Lake Fishing

Fishing Lake Blue Ridge In Spring & Summer: March, April, May & June
By Takis Gaitanoglou

April is the month of the pre-spawning period. Fish need a lot of protein (other small fish, lizards, crawfish, etc.) to build up and develop a lot of eggs. They go into a feeding frenzy that presents an opportunity for anglers to catch fish. All species are vulnerable as they feed very close to the bank. Crank baits as well as jigs and minnows are recommended. A light breeze or even stronger wind will help the water steer and attract bait fish close to shore.

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At the middle of March, the walleye spawn.
During this period, which lasts about ten days, a good angler can catch walleyes in the river’s shallow waters or creek beds. That is the end of walleye fishing for a while. The white bass will spawn next, in middle April. They are vulnerable to river fishing the same as the walleye. In May, after the water temperature rises some and the water clears as the lake water level rises, all fish, especially smallmouth bass, become lazy and do not venture into shallow water. However, they do come to the surface to feed on flies and other insects, very early in the morning and late in the evening. That is the time for a fly rod and streamers. A lot of fish are caught that way.

Top water lures work very well on smallmouth and largemouth bass, early in the morning and late in the evening.

Toward the end of May, the lakes are crowded with a lot of traffic – ski boats and skiers, as well a jet skis. When that happens, night fishing is recommended. Flourescent black lights and florescent monofilament line are required, along with a lot of mosquito repellant. The lure recommended is the plastic worms that come in a large variety of forms and colors. The fishing
is slower and more relaxing and the fish are deeper, usually from 10 to 25 feet. All lakes can be productively fished with plastic worms. The one most often fished that way in our area is Carter’s Lake, near Ellijay.

In June, July, and August most of the serious anglers quit fishing and wait until the end of September to start fishing again.

Fishing Lake Blue Ridge in Winter: December, January & February
By Takis Gaitanoglou

There is a misconception that fishing is no good or difficult in the winter time. On the contrary, winter fishing can be rewarding to anglers who seek larger, more sporting fish. The largest Lake Blue Ridge Walleye I ever caught, on January 27, 1992, tipped the scales at 9 pounds. My biggest Largemouth Bass came out of Lake Nottely in December 1967, at 8-1/2 pounds. These are some of the reasons I try to go fishing in winter, every time the weather is bearable (40°+ in December, January, and February).

The four signs for a fisherman who wants to fish in winter are:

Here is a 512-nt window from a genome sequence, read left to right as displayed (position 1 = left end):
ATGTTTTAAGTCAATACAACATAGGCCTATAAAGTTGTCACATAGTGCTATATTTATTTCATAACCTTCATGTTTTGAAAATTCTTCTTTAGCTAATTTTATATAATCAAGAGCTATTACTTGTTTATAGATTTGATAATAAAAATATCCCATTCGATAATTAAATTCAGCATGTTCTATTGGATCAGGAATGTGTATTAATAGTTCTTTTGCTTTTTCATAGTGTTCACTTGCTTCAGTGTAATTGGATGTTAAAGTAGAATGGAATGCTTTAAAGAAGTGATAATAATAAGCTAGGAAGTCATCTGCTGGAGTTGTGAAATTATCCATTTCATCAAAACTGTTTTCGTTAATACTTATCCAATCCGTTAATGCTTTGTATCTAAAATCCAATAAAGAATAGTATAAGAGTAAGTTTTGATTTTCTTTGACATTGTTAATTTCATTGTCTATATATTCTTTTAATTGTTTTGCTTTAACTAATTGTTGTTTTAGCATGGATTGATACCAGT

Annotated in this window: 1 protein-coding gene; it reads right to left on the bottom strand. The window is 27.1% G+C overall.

• Barometric pressure to be on fall, not on the rise
  • Skies to be overcast, with occasional rain
  • Weather changes to be approaching (cold fronts) within the next 24 hours. Water temperature to be 46 to 52 degrees F
  • A light breeze and slightly dingy water can help as well

The recommended lures for winter are flex spoons jigged on the bottom at the depth of 35-50 feet. This method of fishing is more effective when the lake is being pulled (water is being released from the lake). Doll flies (jigs) or plastic twisters in a variety of colors can be effective in depths of 5-20 feet. Deep running crank baits are very effective, if the water is dingy and a good wind is blowing toward the bank. That is the bank one needs to fish. The same lures are also effective on deep rocky points and banks with cover (fallen trees, etc.), especially after sunset. The use of live minnows is also widespread during the winter months. The minnows are dragged behind the boat, at a very slow speed, with a long line out.

One should invest in some warm insulated underwear, heavy pants and shirts, insulated overalls, and boots. Good quality rainwear (Gore-Tex) is also recommended.

You can catch walleye, smallmouth bass, largemouth bass, and yellow perch in Lake Blue Ridge during the winter months.

 

Takis Gaitanoglou

Takis Gaitanoglou

About Takis

Takis Gaitanoglou in front of his trophy wall at the Fannin Inn (now closed). Takis was born in Greece and has written a book on his experiences during the German occupation of Athens. He’s an expert on local lake fishing who first fished Lake Blue Ridge in 1963. You won’t find better advice anywhere, because Takis goes fishing more than anyone else I know. He’s out there almost every day, except for the dog days of summer. Please understand, Takis is a fisherman, not a guide.